Wednesday, August 6, 2014

The Mystery of Martyrdom: Eliot's "Murder in the Cathedral"

They know and do not know, what it is to act or suffer.
They know and do not know, that action is suffering
And suffering is action.
~T.S. Eliot, Murder in the Cathedral, Pt 1
The Wyoming summer wind ripped across the church steps, flapping books and tearing the words out of our literature professor's mouth, making both lecture and discussion impossible. But it was useless to hold class inside--although it was only ten in the morning, the warmth and stuffiness of the classrooms had made all our heads buzz with sleep. At last in desperation we tramped over to a protected nook of the building. Here we circled up on the concrete in the lee of the wind, and proceeded to dive into passages such as these, from T.S. Eliot's Murder in the Cathedral:
Neither does the agent suffer
Nor the patient act. But both are fixed
In an eternal action, an eternal patience
To which all must consent that it may be willed
And which all must suffer that they may will it,
That the pattern may subsist, for the pattern is the action
And the suffering, that the wheel may turn and still
Be forever still.
I had read the play once, before I knew it was on the reading list for Wyoming Catholic College's summer program. Back then the height of language and plot, dramatizing the final weeks of the life of St. Thomas Becket, had affected me deeply. But even on multiple readings, I couldn't get my head around obscure passages like the one above. I grasped the outline of the play but seemed to be missing its essence.
To do all what we did in class at WCC--to dive into historical context, draw out major themes, make comparisons between Becket and Christ's Passion, and dwell on the meaning of martyrdom--is impossible in one blog post. Suffice to say I came away with a much fuller understanding of Eliot's purpose in writing the play. The conflict centers, not so much on the fatal disagreement between Thomas Becket and his king, but on Thomas's own inner struggle. As he proclaim in the first act: "The last temptation is the greatest treason: To do the right deed for the wrong reason."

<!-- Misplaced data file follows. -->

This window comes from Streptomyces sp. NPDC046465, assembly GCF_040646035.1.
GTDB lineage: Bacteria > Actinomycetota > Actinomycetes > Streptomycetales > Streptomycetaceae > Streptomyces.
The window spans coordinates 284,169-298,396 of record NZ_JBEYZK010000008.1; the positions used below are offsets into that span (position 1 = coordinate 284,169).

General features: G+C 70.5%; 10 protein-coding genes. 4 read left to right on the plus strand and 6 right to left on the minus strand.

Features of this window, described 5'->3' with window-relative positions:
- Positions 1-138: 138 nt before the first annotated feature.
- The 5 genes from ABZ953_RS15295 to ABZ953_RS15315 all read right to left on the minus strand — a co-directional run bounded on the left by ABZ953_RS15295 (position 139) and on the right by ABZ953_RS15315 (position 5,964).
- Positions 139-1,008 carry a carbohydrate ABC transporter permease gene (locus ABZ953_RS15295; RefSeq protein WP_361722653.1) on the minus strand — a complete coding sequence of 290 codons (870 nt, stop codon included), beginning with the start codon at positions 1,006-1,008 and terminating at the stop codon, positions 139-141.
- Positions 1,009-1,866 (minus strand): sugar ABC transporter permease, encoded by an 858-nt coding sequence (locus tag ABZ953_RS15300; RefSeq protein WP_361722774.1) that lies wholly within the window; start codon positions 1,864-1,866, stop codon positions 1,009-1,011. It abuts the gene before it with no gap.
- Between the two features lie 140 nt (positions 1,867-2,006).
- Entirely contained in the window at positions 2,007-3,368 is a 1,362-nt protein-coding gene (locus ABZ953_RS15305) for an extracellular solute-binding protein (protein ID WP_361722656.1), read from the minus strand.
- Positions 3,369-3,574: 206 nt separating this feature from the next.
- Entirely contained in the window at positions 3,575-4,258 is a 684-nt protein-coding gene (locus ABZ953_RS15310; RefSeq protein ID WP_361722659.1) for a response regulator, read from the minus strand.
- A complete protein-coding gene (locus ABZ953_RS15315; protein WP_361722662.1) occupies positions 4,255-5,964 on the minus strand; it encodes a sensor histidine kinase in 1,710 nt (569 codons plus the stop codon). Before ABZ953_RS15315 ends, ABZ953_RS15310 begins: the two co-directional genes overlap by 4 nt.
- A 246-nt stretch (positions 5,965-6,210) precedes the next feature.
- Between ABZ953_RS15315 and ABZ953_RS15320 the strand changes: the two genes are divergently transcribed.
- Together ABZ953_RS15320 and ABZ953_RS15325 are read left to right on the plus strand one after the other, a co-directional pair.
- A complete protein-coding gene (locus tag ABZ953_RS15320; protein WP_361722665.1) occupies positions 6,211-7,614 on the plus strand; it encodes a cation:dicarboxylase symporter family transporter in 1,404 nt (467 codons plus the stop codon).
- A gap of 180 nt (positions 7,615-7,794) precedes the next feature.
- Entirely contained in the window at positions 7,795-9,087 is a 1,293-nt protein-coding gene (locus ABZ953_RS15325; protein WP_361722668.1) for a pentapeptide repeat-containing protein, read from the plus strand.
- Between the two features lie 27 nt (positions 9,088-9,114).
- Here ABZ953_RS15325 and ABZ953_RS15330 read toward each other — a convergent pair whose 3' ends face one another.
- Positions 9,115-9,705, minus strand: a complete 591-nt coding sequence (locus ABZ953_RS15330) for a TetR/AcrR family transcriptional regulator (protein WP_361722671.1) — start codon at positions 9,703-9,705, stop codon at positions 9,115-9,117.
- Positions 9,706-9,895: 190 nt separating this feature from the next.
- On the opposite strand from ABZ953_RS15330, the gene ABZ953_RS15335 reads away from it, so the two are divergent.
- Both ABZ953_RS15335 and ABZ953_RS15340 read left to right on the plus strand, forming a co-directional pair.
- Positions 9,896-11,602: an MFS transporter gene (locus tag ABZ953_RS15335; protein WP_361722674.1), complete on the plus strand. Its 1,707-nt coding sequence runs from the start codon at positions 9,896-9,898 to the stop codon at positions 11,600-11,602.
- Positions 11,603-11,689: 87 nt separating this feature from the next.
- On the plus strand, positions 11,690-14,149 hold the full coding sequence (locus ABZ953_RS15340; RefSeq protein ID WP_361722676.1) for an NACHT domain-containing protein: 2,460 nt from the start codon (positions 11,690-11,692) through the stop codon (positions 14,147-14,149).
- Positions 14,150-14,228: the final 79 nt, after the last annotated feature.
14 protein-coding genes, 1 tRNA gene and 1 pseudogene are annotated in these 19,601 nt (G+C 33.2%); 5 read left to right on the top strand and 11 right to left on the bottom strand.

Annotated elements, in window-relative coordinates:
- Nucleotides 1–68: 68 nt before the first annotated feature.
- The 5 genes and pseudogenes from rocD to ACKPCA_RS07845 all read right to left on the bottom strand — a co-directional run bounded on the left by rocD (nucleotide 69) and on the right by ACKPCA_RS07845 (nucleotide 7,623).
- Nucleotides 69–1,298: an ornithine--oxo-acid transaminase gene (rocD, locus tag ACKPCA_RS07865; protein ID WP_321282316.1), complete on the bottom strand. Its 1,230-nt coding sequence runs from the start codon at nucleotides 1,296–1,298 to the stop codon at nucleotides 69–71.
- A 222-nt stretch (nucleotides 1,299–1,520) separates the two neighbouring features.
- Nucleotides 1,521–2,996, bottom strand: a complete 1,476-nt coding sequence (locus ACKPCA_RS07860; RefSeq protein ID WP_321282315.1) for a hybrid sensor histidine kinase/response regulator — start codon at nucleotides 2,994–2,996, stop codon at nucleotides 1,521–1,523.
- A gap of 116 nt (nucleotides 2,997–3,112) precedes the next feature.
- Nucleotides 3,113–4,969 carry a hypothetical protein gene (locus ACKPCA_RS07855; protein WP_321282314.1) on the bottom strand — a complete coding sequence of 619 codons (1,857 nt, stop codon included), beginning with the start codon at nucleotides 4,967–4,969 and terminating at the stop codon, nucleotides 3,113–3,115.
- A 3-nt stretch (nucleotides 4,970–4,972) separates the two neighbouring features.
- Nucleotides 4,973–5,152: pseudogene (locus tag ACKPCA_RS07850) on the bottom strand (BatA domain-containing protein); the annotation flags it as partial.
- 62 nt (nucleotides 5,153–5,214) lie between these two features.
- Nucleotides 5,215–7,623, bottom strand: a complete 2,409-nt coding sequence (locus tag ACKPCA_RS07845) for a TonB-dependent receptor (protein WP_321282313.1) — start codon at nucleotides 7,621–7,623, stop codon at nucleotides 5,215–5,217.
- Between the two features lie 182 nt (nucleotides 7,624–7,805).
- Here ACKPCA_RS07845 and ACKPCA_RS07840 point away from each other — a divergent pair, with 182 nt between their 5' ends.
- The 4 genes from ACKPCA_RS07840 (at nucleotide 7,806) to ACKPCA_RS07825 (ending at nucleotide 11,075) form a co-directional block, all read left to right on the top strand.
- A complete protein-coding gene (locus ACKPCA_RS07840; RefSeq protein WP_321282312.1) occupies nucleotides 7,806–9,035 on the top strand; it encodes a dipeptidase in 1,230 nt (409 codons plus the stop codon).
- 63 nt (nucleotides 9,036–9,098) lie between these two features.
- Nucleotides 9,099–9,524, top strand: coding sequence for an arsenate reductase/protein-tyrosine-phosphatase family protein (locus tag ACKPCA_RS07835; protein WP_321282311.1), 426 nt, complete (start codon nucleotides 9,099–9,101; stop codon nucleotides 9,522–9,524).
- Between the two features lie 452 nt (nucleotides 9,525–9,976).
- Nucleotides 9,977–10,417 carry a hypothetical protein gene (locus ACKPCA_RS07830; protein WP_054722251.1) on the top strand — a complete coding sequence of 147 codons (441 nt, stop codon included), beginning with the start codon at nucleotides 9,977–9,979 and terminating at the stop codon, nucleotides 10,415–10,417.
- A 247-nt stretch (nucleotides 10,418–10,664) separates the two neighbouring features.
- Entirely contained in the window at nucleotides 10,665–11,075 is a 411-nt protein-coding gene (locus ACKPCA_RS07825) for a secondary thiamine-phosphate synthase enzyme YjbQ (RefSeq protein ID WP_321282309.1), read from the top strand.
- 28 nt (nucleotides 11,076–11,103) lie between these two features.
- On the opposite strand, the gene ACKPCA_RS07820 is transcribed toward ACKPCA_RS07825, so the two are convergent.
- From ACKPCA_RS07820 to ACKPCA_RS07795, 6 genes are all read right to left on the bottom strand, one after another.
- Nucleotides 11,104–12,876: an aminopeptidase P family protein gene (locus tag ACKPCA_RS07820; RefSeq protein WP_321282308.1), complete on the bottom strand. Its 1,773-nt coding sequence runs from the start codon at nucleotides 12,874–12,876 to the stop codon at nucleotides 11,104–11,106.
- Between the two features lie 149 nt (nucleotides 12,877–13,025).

For Thomas knows he is going to be killed, to be "martyred". He has defied King Henry's claims of power over the Church. But is he really dying for God's kingdom, or for his own spiritual pride? This is the terrible question: Can a man never escape pride, even when he is trying to serve God? But Thomas sees the way out. As he explains in the middle section of the play, in his Christmas day sermon:
A Christian martyr is never an accident, for Saints are not made by accident. Still less is a Christian martyrdom the effect of a man's will to become a Saint, as a man by willing and contriving may become a ruler of men. A martyrdom is always the design of God, for His love of men, to warn them and to lead them, to bring them back to His ways. It is never the design of man; for the true martyr is he who has become the instrument of God, who has lost his will in the will of God, and who no longer desires anything for himself, not even the glory of being a martyr.
If Thomas submits himself totally to God's plan, he cannot be acting out of pride. That is his salvation and ours. Before Becket's martyrdom, the tone of the play is one of terror and foreboding, mounting to ultimate despair--the despair of the soul trapped in pride. But afterwards, the world of the play, so to speak, is cleansed and re-ordered. For by accepting God's will, Becket became a channel of grace to Canterbury, drawing down God's eternal plan into time. This is the eternal action and pattern so obscurely spoken of--perhaps because it is indeed a mystery. God's love, being this mystery, but also being real, bewilders and even frightens us. As the Chorus pleads near the very end of the play:
Forgive us, O Lord, we acknowledge ourselves as type of the common man,
Of the men and women who shut the door and sit by the fire;
Who fear the blessing of God, the loneliness of the night of God, the surrender required, the deprivation inflicted;
Who fear the injustice of men less than the justice of God;
Who fear the hand at the window, the fire in the thatch, the fist in the tavern, the push into the canal,
Less than we fear the love of God.
God's love is fearsome. But He requires us to embrace it, as Becket did, because He is our purpose and fulfillment. That is the wonderful mystery of the martyrs.
St. Thomas Becket, pray for us!